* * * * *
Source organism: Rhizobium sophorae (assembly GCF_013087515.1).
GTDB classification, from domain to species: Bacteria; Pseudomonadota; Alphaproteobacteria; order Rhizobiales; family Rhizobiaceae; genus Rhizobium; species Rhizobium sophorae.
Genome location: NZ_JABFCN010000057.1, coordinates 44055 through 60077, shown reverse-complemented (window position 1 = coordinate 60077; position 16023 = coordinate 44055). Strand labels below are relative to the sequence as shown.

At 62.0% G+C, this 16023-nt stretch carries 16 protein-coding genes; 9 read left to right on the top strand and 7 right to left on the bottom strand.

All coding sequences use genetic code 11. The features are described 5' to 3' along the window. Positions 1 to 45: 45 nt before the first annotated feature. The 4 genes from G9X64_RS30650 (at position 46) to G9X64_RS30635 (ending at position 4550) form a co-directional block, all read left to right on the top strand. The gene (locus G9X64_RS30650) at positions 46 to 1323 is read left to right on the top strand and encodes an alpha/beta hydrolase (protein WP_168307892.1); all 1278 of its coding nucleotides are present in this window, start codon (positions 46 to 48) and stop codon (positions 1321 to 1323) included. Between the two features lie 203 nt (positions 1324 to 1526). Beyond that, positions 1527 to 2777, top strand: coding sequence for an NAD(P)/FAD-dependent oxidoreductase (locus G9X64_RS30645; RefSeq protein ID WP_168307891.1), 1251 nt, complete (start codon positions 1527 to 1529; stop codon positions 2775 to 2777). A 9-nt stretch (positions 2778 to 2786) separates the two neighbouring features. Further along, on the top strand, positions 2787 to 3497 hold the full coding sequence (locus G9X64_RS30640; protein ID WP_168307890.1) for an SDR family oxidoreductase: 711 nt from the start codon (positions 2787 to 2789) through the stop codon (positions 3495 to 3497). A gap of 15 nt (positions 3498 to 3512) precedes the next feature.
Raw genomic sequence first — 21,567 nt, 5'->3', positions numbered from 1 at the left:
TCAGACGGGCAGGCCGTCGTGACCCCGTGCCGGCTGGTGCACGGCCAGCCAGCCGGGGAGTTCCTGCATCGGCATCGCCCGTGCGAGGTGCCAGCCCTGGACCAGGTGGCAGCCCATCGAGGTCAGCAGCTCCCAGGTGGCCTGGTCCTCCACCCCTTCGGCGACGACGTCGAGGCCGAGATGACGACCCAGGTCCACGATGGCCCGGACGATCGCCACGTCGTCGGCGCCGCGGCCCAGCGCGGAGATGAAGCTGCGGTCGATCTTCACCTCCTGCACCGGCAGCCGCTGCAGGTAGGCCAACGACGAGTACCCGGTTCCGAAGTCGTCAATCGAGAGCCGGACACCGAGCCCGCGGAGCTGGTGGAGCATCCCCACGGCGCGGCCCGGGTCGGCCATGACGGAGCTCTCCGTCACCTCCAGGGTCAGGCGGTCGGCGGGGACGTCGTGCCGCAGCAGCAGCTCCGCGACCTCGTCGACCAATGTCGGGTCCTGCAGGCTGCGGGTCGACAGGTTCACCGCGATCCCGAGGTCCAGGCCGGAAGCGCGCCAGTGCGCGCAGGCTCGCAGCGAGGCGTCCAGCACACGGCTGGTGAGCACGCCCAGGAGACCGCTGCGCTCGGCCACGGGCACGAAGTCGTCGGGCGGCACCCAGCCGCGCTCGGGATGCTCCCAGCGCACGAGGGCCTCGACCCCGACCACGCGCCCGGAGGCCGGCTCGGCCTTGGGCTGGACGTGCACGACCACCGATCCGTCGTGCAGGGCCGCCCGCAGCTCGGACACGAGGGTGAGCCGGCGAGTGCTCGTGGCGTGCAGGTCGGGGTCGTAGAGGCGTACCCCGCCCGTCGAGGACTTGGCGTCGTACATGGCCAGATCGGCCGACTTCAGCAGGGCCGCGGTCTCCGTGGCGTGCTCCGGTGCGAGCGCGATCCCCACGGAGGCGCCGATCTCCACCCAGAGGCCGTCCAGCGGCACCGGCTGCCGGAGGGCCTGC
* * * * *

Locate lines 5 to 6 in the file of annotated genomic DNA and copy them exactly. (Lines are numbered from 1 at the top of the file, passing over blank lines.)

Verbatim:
All coding sequences use genetic code 11. The features are described 5' to 3' along the window. Positions 1 to 45: 45 nt before the first annotated feature. The 4 genes from G9X64_RS30650 (at position 46) to G9X64_RS30635 (ending at position 4550) form a co-directional block, all read left to right on the top strand. The gene (locus G9X64_RS30650) at positions 46 to 1323 is read left to right on the top strand and encodes an alpha/beta hydrolase (protein WP_168307892.1); all 1278 of its coding nucleotides are present in this window, start codon (positions 46 to 48) and stop codon (positions 1321 to 1323) included. Between the two features lie 203 nt (positions 1324 to 1526). Beyond that, positions 1527 to 2777, top strand: coding sequence for an NAD(P)/FAD-dependent oxidoreductase (locus G9X64_RS30645; RefSeq protein ID WP_168307891.1), 1251 nt, complete (start codon positions 1527 to 1529; stop codon positions 2775 to 2777). A 9-nt stretch (positions 2778 to 2786) separates the two neighbouring features. Further along, on the top strand, positions 2787 to 3497 hold the full coding sequence (locus G9X64_RS30640; protein ID WP_168307890.1) for an SDR family oxidoreductase: 711 nt from the start codon (positions 2787 to 2789) through the stop codon (positions 3495 to 3497). A gap of 15 nt (positions 3498 to 3512) precedes the next feature.
Raw genomic sequence first — 21,567 nt, 5'->3', positions numbered from 1 at the left: